Lindsey corrected him. “Do us some good, you mean.”
Sean snapped out of his thoughts and stammered, “Oh, right. Of course—I meant ‘us’.”
Lindsey glared at him sideways, a little frustrated, but still obviously proud of herself for having so quickly planned their romantic getaway from same-old Charlotte, North Carolina.
She told him the night before, as she cornered him into a “talk,” that she felt they had been in a rut for months. She told Sean he had seemed very distracted recently, just not his former happy-go-lucky self. He didn’t seem interested in sex, and he wasn’t as willing to go along with her social plans, either. She said he just seemed to be always lost in thought, dragging his feet everywhere they went. He didn’t even seem interested in school anymore, and she knew he was going to be a great attorney in his family’s firm. Wasn’t he at all excited about that anymore? He was only a year from graduating from Charlotte Law! She was hoping that they would get engaged soon, she said. They were in their late twenties now, after all, and had been dating for over two years and living together for almost one, she reasoned to him. She knew his parents not only approved of her, but already thought of her as a second daughter. They were obviously perfect together; surely he thought the same thing. She said she thought that what they needed was a trip together to someplace exciting to liven up their stale relationship, to bring them closer together and unwind from their stressful, everyday lives.
Sean wasn’t sure, but he didn’t let Lindsey in on his doubts. He knew deep down that his distance had nothing at all to do with her. For months he had been feeling ambivalent about what he wanted to do with his life. He had a sinking feeling he was going to disappoint everyone and he was dealing with that feeling by avoiding it—and everyone in his life—altogether. How could he tell his parents, his friends, and especially Lindsey, that not only did he suspect that he would hate being a lawyer and didn’t want to work in his father’s firm, but that he really thought he might like to go on a solo adventure to find himself? He imagined they’d answer with utter rejection and shame. Worse, he imagined they would consider him a raving lunatic. How could anyone in their right mind throw away such a golden opportunity, especially after having come so far?
To make matters worse, his family saw Lindsey as the perfect image of the ideal lawyer’s wife: a pretty Southern belle, born and raised in Charlotte’s upper-class society. With a degree in interior design and a sorority background, she would be an instant complement on the arm of the new, young attorney in the family firm. Just add a preacher and a marriage license and she would be the loving anchor at home while he took on the town. The problem was, although Sean found her attractive, he wasn’t attracted to her anymore. Lately he was finding himself drifting in his thoughts, trying to unravel the stuck feeling he was mired in.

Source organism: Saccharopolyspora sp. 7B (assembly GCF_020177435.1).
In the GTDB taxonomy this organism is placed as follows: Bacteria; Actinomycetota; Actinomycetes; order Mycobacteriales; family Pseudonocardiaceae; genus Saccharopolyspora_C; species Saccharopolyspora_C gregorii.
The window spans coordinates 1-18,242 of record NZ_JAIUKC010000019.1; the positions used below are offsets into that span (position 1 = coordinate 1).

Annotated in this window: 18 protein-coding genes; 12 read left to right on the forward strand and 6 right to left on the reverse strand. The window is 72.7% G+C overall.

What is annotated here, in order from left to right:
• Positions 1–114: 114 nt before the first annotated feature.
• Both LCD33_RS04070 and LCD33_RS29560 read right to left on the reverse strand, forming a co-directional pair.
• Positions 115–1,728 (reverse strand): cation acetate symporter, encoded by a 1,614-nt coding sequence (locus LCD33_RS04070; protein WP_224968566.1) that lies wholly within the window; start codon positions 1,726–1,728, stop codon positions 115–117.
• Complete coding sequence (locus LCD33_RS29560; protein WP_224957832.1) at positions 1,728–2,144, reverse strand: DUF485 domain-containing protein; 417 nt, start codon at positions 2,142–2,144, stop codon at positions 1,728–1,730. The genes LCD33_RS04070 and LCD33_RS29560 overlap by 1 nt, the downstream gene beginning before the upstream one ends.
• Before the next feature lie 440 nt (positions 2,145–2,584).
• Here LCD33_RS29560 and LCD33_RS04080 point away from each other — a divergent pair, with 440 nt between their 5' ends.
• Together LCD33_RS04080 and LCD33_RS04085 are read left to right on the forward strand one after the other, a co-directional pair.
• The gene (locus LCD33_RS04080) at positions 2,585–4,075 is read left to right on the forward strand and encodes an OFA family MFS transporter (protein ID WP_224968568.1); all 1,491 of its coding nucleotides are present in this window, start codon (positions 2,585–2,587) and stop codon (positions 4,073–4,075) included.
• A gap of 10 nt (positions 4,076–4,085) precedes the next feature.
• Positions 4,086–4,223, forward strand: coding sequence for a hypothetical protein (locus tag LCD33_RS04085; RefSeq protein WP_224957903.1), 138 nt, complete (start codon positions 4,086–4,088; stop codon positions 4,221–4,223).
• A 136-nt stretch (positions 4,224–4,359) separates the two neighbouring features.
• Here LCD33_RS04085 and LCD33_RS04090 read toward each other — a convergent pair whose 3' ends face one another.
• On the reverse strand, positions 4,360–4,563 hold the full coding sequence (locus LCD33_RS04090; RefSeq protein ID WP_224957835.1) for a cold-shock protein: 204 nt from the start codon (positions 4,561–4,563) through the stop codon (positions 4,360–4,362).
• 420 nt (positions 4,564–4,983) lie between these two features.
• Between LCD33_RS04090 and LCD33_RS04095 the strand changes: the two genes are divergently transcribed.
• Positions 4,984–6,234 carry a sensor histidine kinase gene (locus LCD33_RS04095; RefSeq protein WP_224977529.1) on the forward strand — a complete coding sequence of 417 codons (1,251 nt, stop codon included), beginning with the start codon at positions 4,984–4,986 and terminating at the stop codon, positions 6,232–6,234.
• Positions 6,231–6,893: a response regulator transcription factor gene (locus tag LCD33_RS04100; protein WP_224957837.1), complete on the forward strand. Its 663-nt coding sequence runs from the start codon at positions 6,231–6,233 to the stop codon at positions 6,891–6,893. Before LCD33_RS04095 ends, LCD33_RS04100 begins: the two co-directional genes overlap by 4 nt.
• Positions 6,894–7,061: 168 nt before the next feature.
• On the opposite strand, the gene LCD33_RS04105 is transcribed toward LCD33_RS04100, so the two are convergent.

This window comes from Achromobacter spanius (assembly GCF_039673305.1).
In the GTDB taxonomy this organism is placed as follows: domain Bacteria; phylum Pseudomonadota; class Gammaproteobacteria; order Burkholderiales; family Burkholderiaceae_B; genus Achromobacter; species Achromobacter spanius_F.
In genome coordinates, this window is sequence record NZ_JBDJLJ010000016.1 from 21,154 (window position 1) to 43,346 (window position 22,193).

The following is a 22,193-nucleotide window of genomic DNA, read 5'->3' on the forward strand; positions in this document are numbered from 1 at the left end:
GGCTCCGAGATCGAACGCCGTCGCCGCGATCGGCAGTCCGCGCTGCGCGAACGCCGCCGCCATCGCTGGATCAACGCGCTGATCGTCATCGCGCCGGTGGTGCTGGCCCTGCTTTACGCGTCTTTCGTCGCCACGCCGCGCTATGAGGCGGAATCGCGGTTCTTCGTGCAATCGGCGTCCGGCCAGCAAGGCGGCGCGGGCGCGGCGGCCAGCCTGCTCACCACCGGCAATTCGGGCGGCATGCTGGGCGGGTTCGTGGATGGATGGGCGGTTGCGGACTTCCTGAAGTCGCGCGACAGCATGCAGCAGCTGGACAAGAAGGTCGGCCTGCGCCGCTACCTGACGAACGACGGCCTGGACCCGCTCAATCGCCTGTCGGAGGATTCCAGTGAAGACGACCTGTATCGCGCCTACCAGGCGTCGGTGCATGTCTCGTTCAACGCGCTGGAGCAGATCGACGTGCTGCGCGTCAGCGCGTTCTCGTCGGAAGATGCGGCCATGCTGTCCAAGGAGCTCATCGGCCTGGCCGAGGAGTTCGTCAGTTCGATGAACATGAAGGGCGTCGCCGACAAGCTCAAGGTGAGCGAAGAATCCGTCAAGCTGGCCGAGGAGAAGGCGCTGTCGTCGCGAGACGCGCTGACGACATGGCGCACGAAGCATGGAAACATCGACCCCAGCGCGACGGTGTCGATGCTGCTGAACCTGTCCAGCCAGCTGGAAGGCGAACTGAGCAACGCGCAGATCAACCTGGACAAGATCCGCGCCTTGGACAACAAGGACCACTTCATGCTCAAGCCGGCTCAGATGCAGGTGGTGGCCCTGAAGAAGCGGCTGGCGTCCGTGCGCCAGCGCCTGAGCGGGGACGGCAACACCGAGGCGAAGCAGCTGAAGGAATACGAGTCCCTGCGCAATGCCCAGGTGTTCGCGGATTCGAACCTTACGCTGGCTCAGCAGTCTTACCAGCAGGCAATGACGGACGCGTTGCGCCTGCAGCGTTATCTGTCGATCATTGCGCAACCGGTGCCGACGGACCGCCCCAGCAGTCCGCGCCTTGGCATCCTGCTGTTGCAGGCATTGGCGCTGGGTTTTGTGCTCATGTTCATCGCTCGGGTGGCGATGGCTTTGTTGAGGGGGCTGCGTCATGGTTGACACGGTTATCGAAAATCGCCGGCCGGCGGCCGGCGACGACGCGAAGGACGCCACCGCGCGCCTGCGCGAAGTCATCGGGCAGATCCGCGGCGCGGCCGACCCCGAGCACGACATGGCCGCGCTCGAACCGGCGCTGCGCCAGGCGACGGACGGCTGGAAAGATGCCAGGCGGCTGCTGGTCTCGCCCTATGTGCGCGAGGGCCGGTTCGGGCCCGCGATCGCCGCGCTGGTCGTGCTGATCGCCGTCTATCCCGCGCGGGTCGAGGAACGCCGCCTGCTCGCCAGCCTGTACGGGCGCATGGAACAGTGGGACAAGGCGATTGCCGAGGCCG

He also found himself not fitting in with the conservative Southern culture of Charlotte. He was born the youngest of three children, and the second son, when his father, a native North Carolinian, had finished law school in San Diego. The family had stayed in California until Sean was in high school; they returned to Charlotte in 1995 to continue the Morgan family law firm tradition. While he made friends easily in the high school in Charlotte and throughout college, he always felt like a foreigner. He missed the ocean and the breezy, open California lifestyle, and the older he got, the more confined he felt in landlocked, conservative Charlotte. Everyone around him expected him to conform; he played along quietly, not letting anyone know that inside he was not at all like them. He retreated further and further into his private world, afraid to disturb the status quo. Doing so would surely leave his life in shambles.
However, his recurring dream was becoming more frequent. He couldn’t shake the feeling that he was on the brink of something life-changing, that something in him was yearning for a different path. He knew he was going to have to face his feelings sooner or later and make a choice: either take a huge risk and change his life completely or stay quiet and accept his predetermined destiny and learn to love it. His fear of facing this inevitable decision kept him frozen in limbo. Neither option seemed able to deliver appealing results.